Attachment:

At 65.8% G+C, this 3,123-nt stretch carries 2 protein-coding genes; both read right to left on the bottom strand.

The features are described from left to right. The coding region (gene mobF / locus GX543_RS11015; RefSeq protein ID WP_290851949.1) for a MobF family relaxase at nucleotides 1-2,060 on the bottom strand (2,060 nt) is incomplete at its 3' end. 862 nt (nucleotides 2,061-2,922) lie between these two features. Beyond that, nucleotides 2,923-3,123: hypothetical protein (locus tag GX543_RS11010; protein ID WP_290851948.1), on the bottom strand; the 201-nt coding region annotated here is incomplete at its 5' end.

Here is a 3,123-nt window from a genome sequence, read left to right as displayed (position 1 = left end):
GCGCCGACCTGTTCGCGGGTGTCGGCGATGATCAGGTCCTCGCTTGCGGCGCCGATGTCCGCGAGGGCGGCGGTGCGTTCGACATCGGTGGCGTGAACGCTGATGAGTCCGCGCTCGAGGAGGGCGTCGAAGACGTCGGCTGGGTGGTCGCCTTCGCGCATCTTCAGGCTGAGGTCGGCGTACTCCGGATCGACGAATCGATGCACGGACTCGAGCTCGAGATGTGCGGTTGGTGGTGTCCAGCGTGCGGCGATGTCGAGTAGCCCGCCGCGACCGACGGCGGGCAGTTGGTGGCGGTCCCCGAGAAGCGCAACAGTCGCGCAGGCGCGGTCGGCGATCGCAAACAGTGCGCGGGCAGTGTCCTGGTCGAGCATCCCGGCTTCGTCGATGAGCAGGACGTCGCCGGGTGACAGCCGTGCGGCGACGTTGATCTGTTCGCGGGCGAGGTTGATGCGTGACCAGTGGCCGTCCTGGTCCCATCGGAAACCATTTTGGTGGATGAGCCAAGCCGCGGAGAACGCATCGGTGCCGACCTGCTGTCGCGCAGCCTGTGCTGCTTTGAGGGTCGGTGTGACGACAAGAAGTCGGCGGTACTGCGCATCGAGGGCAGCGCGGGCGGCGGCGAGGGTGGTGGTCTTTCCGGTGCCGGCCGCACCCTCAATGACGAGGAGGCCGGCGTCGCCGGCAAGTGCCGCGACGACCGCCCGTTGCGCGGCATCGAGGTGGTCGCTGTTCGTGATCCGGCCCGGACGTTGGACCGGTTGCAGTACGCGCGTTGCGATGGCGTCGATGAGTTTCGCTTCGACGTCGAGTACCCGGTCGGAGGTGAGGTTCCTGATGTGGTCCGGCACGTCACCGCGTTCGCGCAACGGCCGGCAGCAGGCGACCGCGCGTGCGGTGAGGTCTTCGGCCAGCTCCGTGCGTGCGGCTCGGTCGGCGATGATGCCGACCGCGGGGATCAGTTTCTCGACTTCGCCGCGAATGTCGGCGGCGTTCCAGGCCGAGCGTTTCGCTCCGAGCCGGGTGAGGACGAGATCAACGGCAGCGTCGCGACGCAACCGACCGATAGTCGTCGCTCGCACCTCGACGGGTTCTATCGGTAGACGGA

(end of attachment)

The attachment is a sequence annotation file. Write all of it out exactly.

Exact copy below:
At 65.8% G+C, this 3,123-nt stretch carries 2 protein-coding genes; both read right to left on the bottom strand.

The features are described from left to right. The coding region (gene mobF / locus GX543_RS11015; RefSeq protein ID WP_290851949.1) for a MobF family relaxase at nucleotides 1-2,060 on the bottom strand (2,060 nt) is incomplete at its 3' end. 862 nt (nucleotides 2,061-2,922) lie between these two features. Beyond that, nucleotides 2,923-3,123: hypothetical protein (locus tag GX543_RS11010; protein ID WP_290851948.1), on the bottom strand; the 201-nt coding region annotated here is incomplete at its 5' end.

Here is a 3,123-nt window from a genome sequence, read left to right as displayed (position 1 = left end):
GCGCCGACCTGTTCGCGGGTGTCGGCGATGATCAGGTCCTCGCTTGCGGCGCCGATGTCCGCGAGGGCGGCGGTGCGTTCGACATCGGTGGCGTGAACGCTGATGAGTCCGCGCTCGAGGAGGGCGTCGAAGACGTCGGCTGGGTGGTCGCCTTCGCGCATCTTCAGGCTGAGGTCGGCGTACTCCGGATCGACGAATCGATGCACGGACTCGAGCTCGAGATGTGCGGTTGGTGGTGTCCAGCGTGCGGCGATGTCGAGTAGCCCGCCGCGACCGACGGCGGGCAGTTGGTGGCGGTCCCCGAGAAGCGCAACAGTCGCGCAGGCGCGGTCGGCGATCGCAAACAGTGCGCGGGCAGTGTCCTGGTCGAGCATCCCGGCTTCGTCGATGAGCAGGACGTCGCCGGGTGACAGCCGTGCGGCGACGTTGATCTGTTCGCGGGCGAGGTTGATGCGTGACCAGTGGCCGTCCTGGTCCCATCGGAAACCATTTTGGTGGATGAGCCAAGCCGCGGAGAACGCATCGGTGCCGACCTGCTGTCGCGCAGCCTGTGCTGCTTTGAGGGTCGGTGTGACGACAAGAAGTCGGCGGTACTGCGCATCGAGGGCAGCGCGGGCGGCGGCGAGGGTGGTGGTCTTTCCGGTGCCGGCCGCACCCTCAATGACGAGGAGGCCGGCGTCGCCGGCAAGTGCCGCGACGACCGCCCGTTGCGCGGCATCGAGGTGGTCGCTGTTCGTGATCCGGCCCGGACGTTGGACCGGTTGCAGTACGCGCGTTGCGATGGCGTCGATGAGTTTCGCTTCGACGTCGAGTACCCGGTCGGAGGTGAGGTTCCTGATGTGGTCCGGCACGTCACCGCGTTCGCGCAACGGCCGGCAGCAGGCGACCGCGCGTGCGGTGAGGTCTTCGGCCAGCTCCGTGCGTGCGGCTCGGTCGGCGATGATGCCGACCGCGGGGATCAGTTTCTCGACTTCGCCGCGAATGTCGGCGGCGTTCCAGGCCGAGCGTTTCGCTCCGAGCCGGGTGAGGACGAGATCAACGGCAGCGTCGCGACGCAACCGACCGATAGTCGTCGCTCGCACCTCGACGGGTTCTATCGGTAGACGGA